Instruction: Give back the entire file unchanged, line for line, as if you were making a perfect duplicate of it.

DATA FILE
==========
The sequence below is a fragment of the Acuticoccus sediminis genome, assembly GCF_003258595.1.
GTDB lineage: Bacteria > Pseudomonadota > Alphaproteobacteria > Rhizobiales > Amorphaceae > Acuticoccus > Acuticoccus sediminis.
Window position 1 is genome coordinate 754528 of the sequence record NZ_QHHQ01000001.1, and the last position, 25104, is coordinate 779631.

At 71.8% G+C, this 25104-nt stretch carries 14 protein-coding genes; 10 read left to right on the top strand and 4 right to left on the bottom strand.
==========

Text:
The sequence below is a fragment of the Acuticoccus sediminis genome, assembly GCF_003258595.1.
GTDB lineage: Bacteria > Pseudomonadota > Alphaproteobacteria > Rhizobiales > Amorphaceae > Acuticoccus > Acuticoccus sediminis.
Window position 1 is genome coordinate 754528 of the sequence record NZ_QHHQ01000001.1, and the last position, 25104, is coordinate 779631.

At 71.8% G+C, this 25104-nt stretch carries 14 protein-coding genes; 10 read left to right on the top strand and 4 right to left on the bottom strand.